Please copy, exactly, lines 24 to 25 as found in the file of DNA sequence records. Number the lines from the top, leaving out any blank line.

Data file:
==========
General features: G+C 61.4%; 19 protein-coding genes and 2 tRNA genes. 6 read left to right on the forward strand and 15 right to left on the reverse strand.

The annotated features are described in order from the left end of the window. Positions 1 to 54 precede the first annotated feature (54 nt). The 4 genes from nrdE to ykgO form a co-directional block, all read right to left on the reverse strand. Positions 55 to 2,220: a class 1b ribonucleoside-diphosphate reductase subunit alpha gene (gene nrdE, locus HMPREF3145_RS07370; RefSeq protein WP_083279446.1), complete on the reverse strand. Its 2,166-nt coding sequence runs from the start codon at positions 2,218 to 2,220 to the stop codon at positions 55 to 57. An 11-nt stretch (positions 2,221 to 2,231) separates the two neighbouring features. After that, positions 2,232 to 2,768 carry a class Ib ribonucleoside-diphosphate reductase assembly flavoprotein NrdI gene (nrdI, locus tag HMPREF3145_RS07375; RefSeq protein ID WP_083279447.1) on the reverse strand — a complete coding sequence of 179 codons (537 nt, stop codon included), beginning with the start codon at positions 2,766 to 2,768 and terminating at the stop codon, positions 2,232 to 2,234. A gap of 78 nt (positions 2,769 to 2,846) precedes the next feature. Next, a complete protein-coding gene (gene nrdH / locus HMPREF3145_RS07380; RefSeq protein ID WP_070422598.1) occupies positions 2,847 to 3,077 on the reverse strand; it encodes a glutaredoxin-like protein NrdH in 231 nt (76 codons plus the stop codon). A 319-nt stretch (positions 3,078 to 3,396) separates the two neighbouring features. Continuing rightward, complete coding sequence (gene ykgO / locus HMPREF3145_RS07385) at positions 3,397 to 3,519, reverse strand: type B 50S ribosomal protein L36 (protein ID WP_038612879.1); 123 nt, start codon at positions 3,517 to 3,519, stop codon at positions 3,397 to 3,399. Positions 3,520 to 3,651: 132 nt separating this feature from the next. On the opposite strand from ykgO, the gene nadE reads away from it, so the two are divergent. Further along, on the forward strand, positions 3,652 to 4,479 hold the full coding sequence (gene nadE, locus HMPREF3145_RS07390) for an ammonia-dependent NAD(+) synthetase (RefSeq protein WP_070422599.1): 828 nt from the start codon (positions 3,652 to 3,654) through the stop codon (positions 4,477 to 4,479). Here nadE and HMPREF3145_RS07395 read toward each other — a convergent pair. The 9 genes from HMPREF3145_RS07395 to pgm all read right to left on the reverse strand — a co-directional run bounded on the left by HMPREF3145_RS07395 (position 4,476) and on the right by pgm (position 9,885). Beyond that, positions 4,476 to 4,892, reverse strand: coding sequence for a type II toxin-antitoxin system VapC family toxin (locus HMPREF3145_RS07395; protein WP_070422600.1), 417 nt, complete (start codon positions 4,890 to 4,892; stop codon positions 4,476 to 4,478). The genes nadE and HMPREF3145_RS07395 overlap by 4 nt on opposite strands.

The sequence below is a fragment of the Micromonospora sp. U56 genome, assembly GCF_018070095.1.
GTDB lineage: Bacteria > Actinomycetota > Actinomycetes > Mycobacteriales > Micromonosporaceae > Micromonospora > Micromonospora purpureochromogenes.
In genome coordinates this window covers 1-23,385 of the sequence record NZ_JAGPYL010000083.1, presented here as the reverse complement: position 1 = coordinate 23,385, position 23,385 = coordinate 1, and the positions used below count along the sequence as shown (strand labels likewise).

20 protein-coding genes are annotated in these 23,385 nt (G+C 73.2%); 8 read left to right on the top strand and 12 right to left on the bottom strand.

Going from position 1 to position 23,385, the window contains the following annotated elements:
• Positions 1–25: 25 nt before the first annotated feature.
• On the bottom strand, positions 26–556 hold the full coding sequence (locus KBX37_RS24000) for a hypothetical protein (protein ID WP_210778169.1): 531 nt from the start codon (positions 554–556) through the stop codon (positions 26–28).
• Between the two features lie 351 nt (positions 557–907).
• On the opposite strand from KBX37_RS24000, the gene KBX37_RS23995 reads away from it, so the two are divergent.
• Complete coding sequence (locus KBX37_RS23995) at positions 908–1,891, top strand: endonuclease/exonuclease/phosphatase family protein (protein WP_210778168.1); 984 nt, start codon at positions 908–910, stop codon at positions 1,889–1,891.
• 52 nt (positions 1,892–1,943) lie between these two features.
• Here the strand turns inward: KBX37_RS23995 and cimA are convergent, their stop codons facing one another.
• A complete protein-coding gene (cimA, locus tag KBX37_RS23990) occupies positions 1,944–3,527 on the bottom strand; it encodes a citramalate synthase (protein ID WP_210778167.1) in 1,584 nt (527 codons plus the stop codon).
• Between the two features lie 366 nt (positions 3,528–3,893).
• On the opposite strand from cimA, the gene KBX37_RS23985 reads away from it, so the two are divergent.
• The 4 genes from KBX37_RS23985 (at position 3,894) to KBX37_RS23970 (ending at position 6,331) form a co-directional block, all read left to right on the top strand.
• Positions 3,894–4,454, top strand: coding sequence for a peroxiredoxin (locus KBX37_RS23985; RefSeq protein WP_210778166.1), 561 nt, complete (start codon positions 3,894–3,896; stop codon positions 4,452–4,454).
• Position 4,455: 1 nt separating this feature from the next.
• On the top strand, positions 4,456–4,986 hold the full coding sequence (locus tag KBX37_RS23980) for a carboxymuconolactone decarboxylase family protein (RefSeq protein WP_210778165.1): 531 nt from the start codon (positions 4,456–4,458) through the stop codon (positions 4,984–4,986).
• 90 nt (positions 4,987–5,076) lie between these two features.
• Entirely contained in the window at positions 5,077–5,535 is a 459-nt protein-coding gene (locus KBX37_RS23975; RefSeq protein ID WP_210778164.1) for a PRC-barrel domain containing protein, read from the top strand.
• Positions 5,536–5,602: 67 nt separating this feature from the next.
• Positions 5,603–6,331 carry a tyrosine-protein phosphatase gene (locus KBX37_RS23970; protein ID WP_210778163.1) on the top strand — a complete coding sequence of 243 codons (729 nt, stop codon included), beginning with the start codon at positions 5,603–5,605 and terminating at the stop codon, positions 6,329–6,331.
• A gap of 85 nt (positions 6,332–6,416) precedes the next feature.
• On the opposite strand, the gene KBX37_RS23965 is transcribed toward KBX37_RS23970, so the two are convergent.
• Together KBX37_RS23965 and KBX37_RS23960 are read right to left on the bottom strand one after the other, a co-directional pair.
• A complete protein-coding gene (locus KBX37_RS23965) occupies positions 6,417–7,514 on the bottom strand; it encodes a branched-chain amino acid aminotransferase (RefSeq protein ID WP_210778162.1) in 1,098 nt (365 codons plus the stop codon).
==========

• Positions 5,536–5,602: 67 nt separating this feature from the next.
• Positions 5,603–6,331 carry a tyrosine-protein phosphatase gene (locus KBX37_RS23970; protein ID WP_210778163.1) on the top strand — a complete coding sequence of 243 codons (729 nt, stop codon included), beginning with the start codon at positions 5,603–5,605 and terminating at the stop codon, positions 6,329–6,331.